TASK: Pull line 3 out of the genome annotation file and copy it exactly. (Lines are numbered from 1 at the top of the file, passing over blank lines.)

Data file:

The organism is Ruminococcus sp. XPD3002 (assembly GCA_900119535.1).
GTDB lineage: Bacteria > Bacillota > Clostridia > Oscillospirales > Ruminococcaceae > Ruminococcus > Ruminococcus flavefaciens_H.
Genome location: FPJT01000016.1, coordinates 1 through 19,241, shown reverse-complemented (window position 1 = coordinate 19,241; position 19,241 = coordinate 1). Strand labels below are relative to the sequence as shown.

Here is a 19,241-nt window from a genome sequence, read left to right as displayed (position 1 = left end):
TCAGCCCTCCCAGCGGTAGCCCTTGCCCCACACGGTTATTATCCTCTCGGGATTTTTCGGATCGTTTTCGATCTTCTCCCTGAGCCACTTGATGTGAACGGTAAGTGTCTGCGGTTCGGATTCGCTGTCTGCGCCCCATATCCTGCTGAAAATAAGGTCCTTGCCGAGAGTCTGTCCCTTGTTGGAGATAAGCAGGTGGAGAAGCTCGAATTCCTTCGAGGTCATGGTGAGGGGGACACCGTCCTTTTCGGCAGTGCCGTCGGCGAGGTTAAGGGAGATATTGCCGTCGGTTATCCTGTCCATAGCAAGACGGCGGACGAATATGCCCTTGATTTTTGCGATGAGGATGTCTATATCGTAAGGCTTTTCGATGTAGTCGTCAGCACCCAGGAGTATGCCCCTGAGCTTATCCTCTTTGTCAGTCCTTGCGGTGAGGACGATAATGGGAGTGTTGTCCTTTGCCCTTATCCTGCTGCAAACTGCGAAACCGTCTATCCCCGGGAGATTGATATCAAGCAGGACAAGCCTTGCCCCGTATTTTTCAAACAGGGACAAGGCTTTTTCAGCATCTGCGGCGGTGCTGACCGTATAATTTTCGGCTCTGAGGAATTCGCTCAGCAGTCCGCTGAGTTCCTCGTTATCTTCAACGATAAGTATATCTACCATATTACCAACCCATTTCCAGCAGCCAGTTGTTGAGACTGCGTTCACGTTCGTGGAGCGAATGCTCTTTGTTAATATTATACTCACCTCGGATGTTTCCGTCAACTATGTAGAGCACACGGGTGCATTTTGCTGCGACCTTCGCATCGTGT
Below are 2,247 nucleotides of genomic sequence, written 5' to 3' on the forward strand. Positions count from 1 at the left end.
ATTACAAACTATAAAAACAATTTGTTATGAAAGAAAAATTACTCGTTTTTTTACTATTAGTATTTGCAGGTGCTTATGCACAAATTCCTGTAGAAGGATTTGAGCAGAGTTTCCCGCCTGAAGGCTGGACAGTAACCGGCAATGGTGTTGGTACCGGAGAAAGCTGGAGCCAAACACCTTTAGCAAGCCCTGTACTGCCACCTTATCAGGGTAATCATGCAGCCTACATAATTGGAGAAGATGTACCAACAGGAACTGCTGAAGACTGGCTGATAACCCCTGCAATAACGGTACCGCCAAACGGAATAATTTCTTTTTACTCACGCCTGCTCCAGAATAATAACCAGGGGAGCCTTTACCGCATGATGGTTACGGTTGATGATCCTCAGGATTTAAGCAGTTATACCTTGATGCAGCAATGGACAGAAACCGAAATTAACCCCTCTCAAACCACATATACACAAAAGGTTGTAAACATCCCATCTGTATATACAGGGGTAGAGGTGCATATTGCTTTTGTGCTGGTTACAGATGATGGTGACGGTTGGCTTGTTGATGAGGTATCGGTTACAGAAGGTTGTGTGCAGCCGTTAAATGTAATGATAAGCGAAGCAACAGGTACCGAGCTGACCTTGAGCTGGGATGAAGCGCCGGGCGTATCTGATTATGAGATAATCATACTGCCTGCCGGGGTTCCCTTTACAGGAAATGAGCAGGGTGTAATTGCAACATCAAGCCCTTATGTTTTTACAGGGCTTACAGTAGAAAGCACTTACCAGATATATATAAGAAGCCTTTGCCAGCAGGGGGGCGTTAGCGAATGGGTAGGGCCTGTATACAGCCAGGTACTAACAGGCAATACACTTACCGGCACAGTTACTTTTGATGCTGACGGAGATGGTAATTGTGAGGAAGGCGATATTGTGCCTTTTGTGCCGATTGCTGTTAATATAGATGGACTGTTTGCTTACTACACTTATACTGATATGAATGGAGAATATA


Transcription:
Genome location: FPJT01000016.1, coordinates 1 through 19,241, shown reverse-complemented (window position 1 = coordinate 19,241; position 19,241 = coordinate 1). Strand labels below are relative to the sequence as shown.